Now available: Companion book by Jiri Moskala and Ellen White Notes for the 4th Quarter lessons on our quarterly index page
Sabbath School Lesson Begins
The Book of Proverbs
Lesson 2 *January 3–9
Read for This Week’s Study: Proverbs 4:1-27, 1 Kings 3:9, Matt. 13:44, Proverbs 5:1-23, 1 Cor. 10:13, Prov. 6:1–19.
Ponder the path of your feet, and let all
your ways be established. Do not turn to the right or the left; remove
your foot from evil (Proverbs
Science has demonstrated that
hearing impacts how we walk, and that even our balance is influenced by
how well we hear. So, instruction, or education — that is, what we hear
— is crucial to how we live.
Wisdom is the principal thing,
says Proverbs 4:7.
Yet no matter how good the instruction is, the student must
pay attention. Not without some irony an ancient Egyptian teacher noted
the ear of the boy is on his back; he listens when
he is beaten. (In Egyptian art, the student was often
represented with big ears on his back.)
It’s not enough just to know about right and wrong; we need to know how to choose right and not wrong. Training in wisdom consists in hearing proper instruction and in following and obeying what we have learned so that we don’t end up walking in the wrong direction.
*Study this week’s lesson to prepare for Sabbath, January 10.
Read Proverbs 4:1-27. What practical truth is found here, and how can we apply this to our own lives as we seek to live in faithfulness to God?
The act of
hearing marks the first step in
education. In Hebrew thought, the seat of wisdom or of intelligence is
located not in the brain, but in the ears. This implies that even
before we seek to conceptualize or solve a problem, we first need to
hear it. This means we need to listen. When Solomon asks for wisdom, he
specifically asks for
a hearing heart (1 Kings
3:9, literal translation).
The first act of wisdom, then, is
which suggests that wisdom comes from an external source (in this case,
the parents). We cannot discover wisdom by ourselves. The self-made
individual is an impossible concept in the domain of biblical wisdom.
Wisdom is first of all something that we receive, not something we
shape with our own skills or that we unearth through our own brilliance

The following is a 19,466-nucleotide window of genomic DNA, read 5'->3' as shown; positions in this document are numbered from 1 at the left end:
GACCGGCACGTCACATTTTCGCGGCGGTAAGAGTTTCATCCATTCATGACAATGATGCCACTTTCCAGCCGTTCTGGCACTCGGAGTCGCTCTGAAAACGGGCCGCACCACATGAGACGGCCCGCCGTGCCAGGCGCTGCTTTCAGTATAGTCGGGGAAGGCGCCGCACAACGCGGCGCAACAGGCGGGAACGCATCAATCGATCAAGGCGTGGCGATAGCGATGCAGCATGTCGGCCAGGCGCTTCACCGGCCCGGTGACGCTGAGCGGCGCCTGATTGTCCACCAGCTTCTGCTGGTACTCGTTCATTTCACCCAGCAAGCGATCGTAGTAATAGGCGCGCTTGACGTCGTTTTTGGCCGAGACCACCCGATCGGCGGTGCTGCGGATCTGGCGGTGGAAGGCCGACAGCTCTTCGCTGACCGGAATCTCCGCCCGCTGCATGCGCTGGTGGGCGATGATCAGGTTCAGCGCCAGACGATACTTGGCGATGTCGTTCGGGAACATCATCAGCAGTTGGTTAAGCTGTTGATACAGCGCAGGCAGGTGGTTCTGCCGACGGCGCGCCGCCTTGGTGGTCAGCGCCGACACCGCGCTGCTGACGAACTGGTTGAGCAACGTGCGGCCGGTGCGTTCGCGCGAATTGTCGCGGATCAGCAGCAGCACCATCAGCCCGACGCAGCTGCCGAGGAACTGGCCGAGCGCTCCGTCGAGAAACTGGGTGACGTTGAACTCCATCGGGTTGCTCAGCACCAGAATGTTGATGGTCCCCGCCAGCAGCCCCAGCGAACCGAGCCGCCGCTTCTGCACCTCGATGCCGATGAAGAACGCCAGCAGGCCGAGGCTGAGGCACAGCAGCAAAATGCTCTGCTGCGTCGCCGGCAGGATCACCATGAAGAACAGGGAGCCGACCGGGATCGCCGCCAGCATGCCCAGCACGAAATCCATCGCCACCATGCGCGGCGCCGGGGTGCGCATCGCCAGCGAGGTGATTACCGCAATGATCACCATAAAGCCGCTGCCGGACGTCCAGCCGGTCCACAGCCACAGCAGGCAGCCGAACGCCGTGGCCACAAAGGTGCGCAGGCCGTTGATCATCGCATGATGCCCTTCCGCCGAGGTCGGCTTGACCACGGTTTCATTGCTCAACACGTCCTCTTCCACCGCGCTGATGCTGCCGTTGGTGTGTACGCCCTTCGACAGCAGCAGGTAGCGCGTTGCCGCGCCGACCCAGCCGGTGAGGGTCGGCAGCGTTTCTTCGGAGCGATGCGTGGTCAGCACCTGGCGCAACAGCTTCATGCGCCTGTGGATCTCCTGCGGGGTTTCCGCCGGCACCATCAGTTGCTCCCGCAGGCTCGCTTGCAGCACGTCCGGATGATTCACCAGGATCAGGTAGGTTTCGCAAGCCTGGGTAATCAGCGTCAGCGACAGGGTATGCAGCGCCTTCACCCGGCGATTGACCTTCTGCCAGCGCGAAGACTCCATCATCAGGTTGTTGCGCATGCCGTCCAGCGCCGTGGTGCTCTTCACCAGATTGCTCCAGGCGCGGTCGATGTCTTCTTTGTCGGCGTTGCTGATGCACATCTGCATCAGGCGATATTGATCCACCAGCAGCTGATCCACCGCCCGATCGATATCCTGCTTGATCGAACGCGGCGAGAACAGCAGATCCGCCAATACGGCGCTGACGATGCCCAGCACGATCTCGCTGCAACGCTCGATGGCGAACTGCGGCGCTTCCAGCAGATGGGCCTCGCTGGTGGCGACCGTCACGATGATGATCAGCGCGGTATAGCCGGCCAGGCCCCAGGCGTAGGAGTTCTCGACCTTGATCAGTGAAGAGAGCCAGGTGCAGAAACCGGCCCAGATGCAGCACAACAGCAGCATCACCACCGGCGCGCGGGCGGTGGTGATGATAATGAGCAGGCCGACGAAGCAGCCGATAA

and reasoning. The capacity of
to put one’s heart) implies the
involvement of the heart. The search for wisdom, then, is not merely a
cold, objective enterprise. The heart, which is the core of the
individual and (in Hebrew thought) the seat of emotions, participates
in the search for wisdom.
Read Matthew 13:44 and Jeremiah 29:13. What link can you find between these verses and the search for wisdom as it is expressed in Proverbs 4:1-27?
Emotions play a crucial role in our basic existence as humans, and thus cannot and should not be ignored in our relationship with God. How do we learn the proper place and value of emotions in regard to our spiritual life? How have your emotions steered you right (and wrong), and what have you learned from those experiences?
Once we determine to walk in the way of wisdom, we still need great caution because we will meet obstacles along that way (see 1 Pet. 5:8). One of the greatest dangers we face deals with our families, the most precious, sensitive, and intimate domain of life.
Read Proverbs 5:1-23. What dangers must we guard against?
The first danger begins with ourselves; it lies in our own words. We should watch our tongues to make sure that what we say does not convey an inappropriate or a mixed message. Our lips should be in harmony with our knowledge and should reflect our spiritual views.
The second danger comes from the other woman or the other man
(although the text refers to the danger coming from a
woman, the language should be understood in a generic sense;
temptation could come from either a man or a woman) who interferes in
the family. Either could seduce a spouse into violating the marriage
vows, and who hasn’t seen, or experienced, just how destructive this
According to the text, the best way to resist these temptations, which often start with alluring words, is to listen to the words of wisdom. By heeding and obeying inspired instruction, we are more likely to stay focused on the essentials and so be protected from adultery or whatever other temptations come our way.
Of course, not only should we keep ourselves from adultery, we
should also avoid going to the place where the
stays (Prov. 5:10); we
certainly should not approach her door (Prov.
Finally, perhaps the best protection of all against the
temptation to love another woman or man is this: just love your own
the [wife or husband] of your youth (Prov.
5:18, NKJV). The author of Ecclesiastes resonated with
life with your wife, whom you love, all the days of this meaningless